This blog may contain affiliate links. Read our disclosure policy for more info.
Driving from Jasper to Banff is one of the best road trips you can do in Canada. But to be sure you enjoy it, you need to know the best places to check out along the way! This blog will help you plan your epic road trip with the best stops and important info for driving from Jasper to Banff.
Anybody who’s been to both Jasper and Banff will know that these two towns are stunning. Seriously, they’re a couple of the most beautiful places in Canada. And the truth is, the road that connects the two is equally as impressive.
Driving from Jasper to Banff is a must-do road trip in Canada. Not only is the drive extremely scenic, but it is also full of attractions and fun places to stop along the way.
So, why not make a day (or week) of it and enjoy one of the best road trips in the world?!
Well, in this blog I’m going to tell you exactly how to do that with the best places to stop on the drive from Jasper to Banff! I’ve also included important tips and info to know before you set off.
- How to Drive from Jasper to Banff
- Jasper to Banff Trip Itinerary: The 15 BEST Stops
- 1. Jasper Town
- 2. Valley of the Five Lakes
- 3. Athabasca Falls
- 4. Sunwapta Falls
- 5. Athabasca Glacier and Skywalk
- 6. Big Hill and Big Bend
- 7. Weeping Wall
- 8. Mistaya Canyon
- 9. Peyto Lake
- 10. Bow Lake
- 11. Lake Louise
- 12. Moraine Lake
- 13. Bow Valley Parkway
- 14. Sunshine Village
- 15. Banff Town
- Tips for Driving from Jasper to Banff
- Jasper to Banff Road Trip FAQs
- Before you go…
How to Drive from Jasper to Banff
To get from Jasper town to Banff town you will drive a scenic road through Jasper National Park and straight into Banff National Park. Start off by driving on the Icefields Parkways (Highway 93) heading south from Jasper.
This road winds its way through valleys, next to waterfalls, and through some of the most beautiful places in all of Canada.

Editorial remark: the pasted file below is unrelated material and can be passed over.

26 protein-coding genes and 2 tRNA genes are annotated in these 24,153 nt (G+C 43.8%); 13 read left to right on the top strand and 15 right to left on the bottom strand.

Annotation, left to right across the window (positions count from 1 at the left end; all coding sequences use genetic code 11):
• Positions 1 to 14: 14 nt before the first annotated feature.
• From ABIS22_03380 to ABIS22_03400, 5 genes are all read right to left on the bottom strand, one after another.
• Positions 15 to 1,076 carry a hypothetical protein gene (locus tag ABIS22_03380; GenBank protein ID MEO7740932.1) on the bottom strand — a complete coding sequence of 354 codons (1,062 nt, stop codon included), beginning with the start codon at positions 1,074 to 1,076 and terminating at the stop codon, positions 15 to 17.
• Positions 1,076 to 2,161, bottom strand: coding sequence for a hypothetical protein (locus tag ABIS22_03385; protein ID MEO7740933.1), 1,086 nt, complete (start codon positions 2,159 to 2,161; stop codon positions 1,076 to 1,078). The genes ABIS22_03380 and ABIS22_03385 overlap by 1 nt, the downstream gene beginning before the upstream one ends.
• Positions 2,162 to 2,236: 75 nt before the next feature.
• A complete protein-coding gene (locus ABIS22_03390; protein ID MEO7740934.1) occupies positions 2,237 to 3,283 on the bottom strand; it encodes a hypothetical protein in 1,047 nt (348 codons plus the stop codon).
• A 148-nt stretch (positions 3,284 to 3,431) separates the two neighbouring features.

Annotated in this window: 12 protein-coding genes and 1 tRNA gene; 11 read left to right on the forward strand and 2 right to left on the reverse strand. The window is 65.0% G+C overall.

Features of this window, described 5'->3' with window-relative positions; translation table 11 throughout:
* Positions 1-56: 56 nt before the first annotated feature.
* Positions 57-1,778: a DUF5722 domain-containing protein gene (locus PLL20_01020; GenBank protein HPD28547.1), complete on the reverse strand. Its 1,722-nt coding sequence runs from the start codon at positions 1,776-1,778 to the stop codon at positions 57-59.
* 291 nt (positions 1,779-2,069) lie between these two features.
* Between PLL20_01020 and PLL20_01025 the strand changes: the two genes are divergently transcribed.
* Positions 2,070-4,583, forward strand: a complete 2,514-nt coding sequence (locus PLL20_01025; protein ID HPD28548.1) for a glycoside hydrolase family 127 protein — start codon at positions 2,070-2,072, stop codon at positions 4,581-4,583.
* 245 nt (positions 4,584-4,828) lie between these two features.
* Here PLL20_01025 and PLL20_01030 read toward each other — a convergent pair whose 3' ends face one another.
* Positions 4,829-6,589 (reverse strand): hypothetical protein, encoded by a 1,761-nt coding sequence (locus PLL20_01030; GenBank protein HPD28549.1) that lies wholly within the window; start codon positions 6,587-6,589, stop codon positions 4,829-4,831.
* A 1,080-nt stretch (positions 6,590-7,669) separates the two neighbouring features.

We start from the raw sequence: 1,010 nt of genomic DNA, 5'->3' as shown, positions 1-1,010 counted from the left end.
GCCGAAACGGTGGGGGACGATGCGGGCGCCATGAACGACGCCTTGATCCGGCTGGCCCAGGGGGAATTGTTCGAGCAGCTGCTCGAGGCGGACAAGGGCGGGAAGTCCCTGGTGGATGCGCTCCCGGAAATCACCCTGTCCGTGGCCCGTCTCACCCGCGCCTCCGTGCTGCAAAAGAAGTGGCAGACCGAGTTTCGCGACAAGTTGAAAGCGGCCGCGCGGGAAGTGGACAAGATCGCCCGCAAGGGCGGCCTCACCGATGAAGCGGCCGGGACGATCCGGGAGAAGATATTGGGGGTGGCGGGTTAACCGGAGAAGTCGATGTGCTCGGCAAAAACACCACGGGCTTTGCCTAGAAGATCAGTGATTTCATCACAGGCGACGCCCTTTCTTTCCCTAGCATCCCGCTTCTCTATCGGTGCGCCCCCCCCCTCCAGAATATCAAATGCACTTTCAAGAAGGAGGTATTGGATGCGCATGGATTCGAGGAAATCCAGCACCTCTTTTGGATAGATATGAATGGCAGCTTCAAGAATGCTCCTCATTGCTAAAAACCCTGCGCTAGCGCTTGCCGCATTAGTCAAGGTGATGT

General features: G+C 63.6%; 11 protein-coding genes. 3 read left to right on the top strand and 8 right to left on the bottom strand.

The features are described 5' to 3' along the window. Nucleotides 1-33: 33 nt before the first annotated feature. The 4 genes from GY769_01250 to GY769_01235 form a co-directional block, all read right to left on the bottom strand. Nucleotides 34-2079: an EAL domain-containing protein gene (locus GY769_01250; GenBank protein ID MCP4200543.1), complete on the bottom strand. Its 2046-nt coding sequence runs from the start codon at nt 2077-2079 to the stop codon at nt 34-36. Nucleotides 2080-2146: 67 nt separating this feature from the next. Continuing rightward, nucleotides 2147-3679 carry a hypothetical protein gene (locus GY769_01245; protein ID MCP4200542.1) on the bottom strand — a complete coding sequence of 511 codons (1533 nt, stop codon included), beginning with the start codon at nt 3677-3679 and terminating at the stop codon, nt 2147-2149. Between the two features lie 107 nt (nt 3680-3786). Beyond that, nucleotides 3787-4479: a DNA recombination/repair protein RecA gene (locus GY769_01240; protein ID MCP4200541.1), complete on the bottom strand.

Since the road from Jasper to Banff travels entirely through national parks, you’re going to need a national parks pass. This pass can be bought online in advance or at the parks’ entrance gates. You can choose between daily rates ($10 CAD per adult per day or $10 per vehicle) or opt for a yearly pass for about $140 per vehicle.
There is no way around this pass, and if at any point you are caught without one in either Jasper National Park or Banff National Park you will end up with a hefty fine.
Highway 93 turns into Highway 1 at the overpass with Lake Louise. Continue on Highway 1 until you reach Banff. To be honest, driving from Jasper to Banff is pretty straightforward, and with the help of Google maps, you won’t get lost!
Jasper to Banff Trip Itinerary: The 15 BEST Stops
The above map shows all of the best places to see along on the drive from Jasper to Banff. Below, I’ve included detailed info about each stop to help you plan your road trip!
1. Jasper Town
This epic road trip starts in Jasper town, one of my personal favorite places in Canada. This quaint town, although a tourist destination, somehow still keeps its “small-town vibe” and is very peaceful. There are a ton of fun things to do in Jasper, so many that you could easily spend a few days here exploring and adventuring.
While you’re in Jasper, some highlights you should consider checking out include:
Maligne Canyon – This beautiful canyon is a must-visit destination in Jasper National Park. Just a 15-minute drive from town will take you to the trailhead and parking lot where you can walk to various viewpoints along the trail. The first viewpoint is the best and only a couple hundred meters from the parking lot.
Maligne Lake – About a 40-minute drive from Jasper town is Maligne Lake. Getting there is a scenic and beautiful drive in itself. In the summer, be sure to jump on a Maligne Lake Cruise to see the famous Spirit Island. In the winter, go snowshoeing – there’s a ton of things to do at Maligne Lake!
Pyramid Lake – Another stunning lake within Jasper National Park in Pyramid Lake. You’ve probably seen this lake plastered all over Instagram with its mirror-like reflections and coned-shaped Pyramid Mountain in the background. Here, you can walk out to Pyramid Island along a beautiful boardwalk, hang out at the beach, stay at Pyramid Lake Resort, or rent a canoe/kayak.